State Cows - State Cows (2011)

State Cows

State_Cows_State_Cows.jpg

Click on CD cover
to listen or purchase

It is quite an honor for a band to earn complimentary comparisons with the rock/jazz fusion band Steely Dan. Years of gigging as a Steely Dan cover band in the college town of Umeå, Sweden has allowed State Cows to become beneficiaries of Donald Fagen and Walter Becker’s ooze. When you take a good listen to their self-titled album, you get just that - Steely Dan sounds coming from both eras: the smooth AM rock of their early output and their highly sophisticated jazz fusion from the Aja-Gaucho era. Immersed deeply in Fagen and Becker’s genre-bending grooves, State Cows - led by Daniel Andersson and Stefan Olofsson  - deposits a hefty amount of smooth West Coast jazz, silky soul, classically-embellished sweetness and immaculate jazzy chord changes into this eleven track collection.

It is quite an honor for a band to earn complimentary comparisons with the rock/jazz fusion band Steely Dan. Years of gigging as a Steely Dan cover band in the college town of Umeå, Sweden has allowed State Cows to become beneficiaries of Donald Fagen and Walter Becker’s ooze. When you take a good listen to their self-titled album, you get just that - Steely Dan sounds coming from both eras: the smooth AM rock of their early output and their highly sophisticated jazz fusion from the Aja-Gaucho era. Immersed deeply in Fagen and Becker’s genre-bending grooves, State Cows - led by Daniel Andersson and Stefan Olofsson  - deposits a hefty amount of smooth West Coast jazz, silky soul, classically-embellished sweetness and immaculate jazzy chord changes into this eleven track collection.

Structurally, State Cows feels like it’s the follow-up to Gaucho. The production is deeply immersed in ‘80s AC-friendly synths, perfectly executed rhythms and breezy California coolness. On “I’ve Changed,” the band takes the roots of “Reeling in the Years” and slips it into board treatments Fagen similarly used on “I.G.Y.” The same vibes are also documented on “Come to the Point,” where the band rides a smooth groove embossed with Al Jarreau pop and George Benson guitar. Probably the biggest standout on the project is the exceptional seven-minute closer “Lost in a Mind Game,” which greets the ear with flirtatious chords and “Deacon Blues” tapestry.

Andersson and Olofson brings in some very skillful session players to fill in the blanks. Guitarist Göran Turborn channels the intensity of Jay Graydon’s unforgettable solo on “Peg,” while the legendary session guitar legend himself stops by for a surprise visit on the infectious Big Apple tribute “New York Town.”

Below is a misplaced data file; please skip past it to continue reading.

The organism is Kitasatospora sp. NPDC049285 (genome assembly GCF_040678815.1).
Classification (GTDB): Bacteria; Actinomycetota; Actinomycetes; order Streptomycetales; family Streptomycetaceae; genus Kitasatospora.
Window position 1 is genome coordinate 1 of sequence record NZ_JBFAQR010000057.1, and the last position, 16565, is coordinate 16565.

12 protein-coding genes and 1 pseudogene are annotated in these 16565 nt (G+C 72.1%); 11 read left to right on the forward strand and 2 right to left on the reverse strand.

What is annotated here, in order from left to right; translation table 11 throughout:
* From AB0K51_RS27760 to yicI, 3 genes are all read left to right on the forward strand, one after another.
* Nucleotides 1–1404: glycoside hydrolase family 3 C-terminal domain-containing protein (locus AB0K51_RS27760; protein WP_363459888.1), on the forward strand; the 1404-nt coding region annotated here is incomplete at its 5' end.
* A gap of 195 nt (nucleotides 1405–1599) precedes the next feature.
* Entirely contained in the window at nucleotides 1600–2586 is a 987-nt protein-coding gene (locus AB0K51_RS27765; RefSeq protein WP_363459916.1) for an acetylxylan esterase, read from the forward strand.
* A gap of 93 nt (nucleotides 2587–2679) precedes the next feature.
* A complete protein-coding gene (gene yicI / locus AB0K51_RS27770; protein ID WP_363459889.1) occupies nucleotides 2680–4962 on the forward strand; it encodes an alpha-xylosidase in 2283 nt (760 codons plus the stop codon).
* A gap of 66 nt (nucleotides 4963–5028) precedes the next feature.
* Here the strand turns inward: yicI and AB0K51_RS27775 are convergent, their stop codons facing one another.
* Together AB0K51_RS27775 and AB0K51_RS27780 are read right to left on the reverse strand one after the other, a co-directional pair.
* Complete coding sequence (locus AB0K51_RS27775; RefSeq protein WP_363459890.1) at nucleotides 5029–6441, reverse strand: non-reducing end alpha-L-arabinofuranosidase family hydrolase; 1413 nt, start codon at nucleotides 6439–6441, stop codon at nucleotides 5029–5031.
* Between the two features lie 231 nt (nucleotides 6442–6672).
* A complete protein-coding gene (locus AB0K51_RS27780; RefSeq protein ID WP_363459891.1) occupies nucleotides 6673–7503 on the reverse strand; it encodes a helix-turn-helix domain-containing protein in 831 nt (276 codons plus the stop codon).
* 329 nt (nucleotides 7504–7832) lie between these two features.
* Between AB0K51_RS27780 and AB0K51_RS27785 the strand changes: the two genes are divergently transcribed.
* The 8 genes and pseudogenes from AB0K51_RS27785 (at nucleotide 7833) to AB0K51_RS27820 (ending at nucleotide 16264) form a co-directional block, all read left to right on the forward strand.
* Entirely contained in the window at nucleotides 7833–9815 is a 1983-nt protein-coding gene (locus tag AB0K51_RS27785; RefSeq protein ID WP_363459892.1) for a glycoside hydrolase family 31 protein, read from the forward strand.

Influences from power band Toto, Chicago and Hall & Oates are also evident, especially Chicago when hearing the horn work of “Stella by the Barlight.” But,“Stella” easily entangles itself with Steely Dan DNA using the sweet chords of “Hey Nineteen” and the magical storytelling of Aja’s “Black Cow” while opening up gospel’s nectar on the closing seconds.

If there is one serious gripe about State Cows, one nit-picky thing to zoom in on, it is that the songs on the disc’s back seat start to run together like one seamless medley, carrying on far longer than expected. Still, even these songs are decent in texture.

Nonetheless, it’s quite a remarkable feat to hear a band pulling off Steely Dan’s other-worldly signature moves without sounding like mad scientists trying to concoct some highly-elaborate scheme to end the world. It’s not impossible to pull off Steely Dan’s fanciness, but no other band has made that high level of avant-garde soul so appealing. State Cows’ biggest challenge so far is to break past the confines of “talk-of-the-town” chatter, but their decision to revive Fagen and Becker’s imaginations, while incorporating their own originality into the modernity of AC music, pushes them in the right direction to become international ambassadors of this kind of jazz fusion. They’ve already earned the Steely Dan bumper sticker on their intricate musical style and spirit of excellence. Where they drive the vehicle from here is entirely left up to them. Enthusiastically recommended.

By J. Matthew Cobb

 

Leave a comment!